Mint is a phenomenal herb, useful for entrees, desserts, drinks, and even some home remedies. If you’re looking to add mint to your indoor kitchen garden, you may be wondering about the different methods you can use, and which one is right for you. Well, look no further! Let us show you how to grow mint indoors, and let us give you all the answers to all your minty fresh questions!
Basic mint care
Mint is a sturdy, hardy plant, and it is remarkably easy to care for. It is so hardy, in fact, that it has a habit of escaping gardens and growing where it shouldn’t! So, a primary part of mint care is keeping it in check and not allowing it to spread. However, this isn’t an issue for indoor mint unless you plan on using it in a combination planter (planting it with other plants). In that case, you should be fine, but keep an eye on it to make sure it isn’t overtaking the other plants.
Mint loves rich soil, and it needs regular watering, but otherwise it isn’t terribly picky. It will grow in shade, partial sun, and even full sun. Keep in mind that water evaporates faster in full sun, so your mint will need more frequent watering than it otherwise would.
Growing potted mint indoors
Growing mint indoors in a pot is just as easy as growing it outdoors. Keep in mind that mint will spread, so plant it in a container that you want it to fill. If it’s sharing a container with other plants, you’ll want to keep an extra close eye on it. Watch the other plants, and if they begin to wilt you may need to separate them.
A nice sunny window will do nicely for mint, but this plant will most likely do fine anywhere it’s getting a bit of light. Make sure the potting soil you use is rich but drains well and water your mint regularly. Although mint plants like consistent moisture, they don’t do well with soggy soil, so drainage is important. Once they’ve put out a few stems that are several inches long, you can start harvesting the leaves for use.
When growing mint in containers, the plants may grow sideways rather than straight up. This isn’t much of a problem for the plants, but it can be a problem for you. Mint will grow roots from these sideways stems if they’re in contact with soil. While they won’t root into your shelf or countertop, they could root into a neighboring plant’s soil if the pots are close by.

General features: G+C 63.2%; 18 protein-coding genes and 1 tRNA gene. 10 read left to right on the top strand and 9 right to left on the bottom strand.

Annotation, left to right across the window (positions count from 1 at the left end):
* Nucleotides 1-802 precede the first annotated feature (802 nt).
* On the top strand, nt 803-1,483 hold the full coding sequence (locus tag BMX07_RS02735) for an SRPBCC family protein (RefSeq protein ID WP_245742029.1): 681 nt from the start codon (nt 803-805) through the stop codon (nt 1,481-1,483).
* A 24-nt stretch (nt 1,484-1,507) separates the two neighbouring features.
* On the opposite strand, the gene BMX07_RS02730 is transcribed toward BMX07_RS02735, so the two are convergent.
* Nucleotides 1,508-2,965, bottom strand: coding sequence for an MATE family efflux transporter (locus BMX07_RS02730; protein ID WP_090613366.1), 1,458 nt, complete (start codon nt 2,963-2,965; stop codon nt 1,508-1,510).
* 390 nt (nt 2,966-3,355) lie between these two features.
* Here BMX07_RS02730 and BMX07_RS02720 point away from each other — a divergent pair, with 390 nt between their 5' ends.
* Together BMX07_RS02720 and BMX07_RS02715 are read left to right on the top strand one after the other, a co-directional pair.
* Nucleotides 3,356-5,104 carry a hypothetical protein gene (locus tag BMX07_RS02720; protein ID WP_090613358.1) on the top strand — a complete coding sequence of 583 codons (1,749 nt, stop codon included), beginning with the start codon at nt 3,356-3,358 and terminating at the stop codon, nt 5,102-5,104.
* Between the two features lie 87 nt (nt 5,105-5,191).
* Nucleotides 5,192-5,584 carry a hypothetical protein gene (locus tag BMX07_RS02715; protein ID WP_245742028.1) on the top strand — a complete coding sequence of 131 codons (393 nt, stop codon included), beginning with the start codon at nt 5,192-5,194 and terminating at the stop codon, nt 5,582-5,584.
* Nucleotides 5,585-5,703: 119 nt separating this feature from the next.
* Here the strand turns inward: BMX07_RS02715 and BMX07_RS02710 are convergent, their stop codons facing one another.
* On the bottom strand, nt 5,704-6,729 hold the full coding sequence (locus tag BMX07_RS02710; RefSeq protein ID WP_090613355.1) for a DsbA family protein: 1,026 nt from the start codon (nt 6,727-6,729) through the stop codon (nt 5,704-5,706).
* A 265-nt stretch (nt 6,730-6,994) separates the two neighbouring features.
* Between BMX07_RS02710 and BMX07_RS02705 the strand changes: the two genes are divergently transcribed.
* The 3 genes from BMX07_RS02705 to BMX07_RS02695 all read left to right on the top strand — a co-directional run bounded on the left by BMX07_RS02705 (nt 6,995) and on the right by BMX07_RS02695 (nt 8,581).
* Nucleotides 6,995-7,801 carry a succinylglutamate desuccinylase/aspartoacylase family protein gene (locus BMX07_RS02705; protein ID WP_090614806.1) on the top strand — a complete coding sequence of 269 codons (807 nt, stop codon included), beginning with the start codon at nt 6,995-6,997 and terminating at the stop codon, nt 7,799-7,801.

Growing mint hydroponically
Some plants struggle to get started or to thrive when grown hydroponically, but mint is not one of them. Perhaps it isn’t too surprising, given how easy going mint is, but mint grows like a weed even in water.
If you already have a hydroponic system set up, you can add mint to it without issue. If you don’t, then one can be set up fairly simply. There are different ways you can set up your system, but the basics are a container, the plant, and a growing medium to keep your plant weighted down. There are different growing mediums made specifically for hydroponic growing, but the most common ones include coconut coir, perlite, vermiculite, and lightweight, expanded clay aggregate.
You can keep your mint in a sunny window, or get a grow light, but hydroponic mint doesn’t require more light than potted mint. When it comes to nutrients, there are solutions specifically for hydroponic gardens. Once again, the hardiness of mint will save you a bit of trouble! It doesn’t need a special mixture — any one will do! Just avoid solutions with high nitrogen and be sure to carefully read the instructions that come with them.
Growing mint from seeds and cuttings
Growing mint from seeds, as with all other methods of growing mint, is very easy. It takes only a week and a half to two weeks. Simply put the seeds in your soil, water them, and leave them in a sunny window!
Mint can also be grown through propagation. The easiest way to do this is by propagating cuttings in water. Simply cut a stem or two from your mint plant a few inches long and put them in clean water. They will start rooting fairly quickly, and once they have produced some thicker roots they are ready to transfer into soil.
Whether you’re flavoring your tea or making some nice mint jelly, now you’re fully prepared to grow your own mint. You can have the freshest mint, grown in whichever way works best for you. You can even experiment and try out different methods! You can’t go wrong with any method since mint is very easy to grow.
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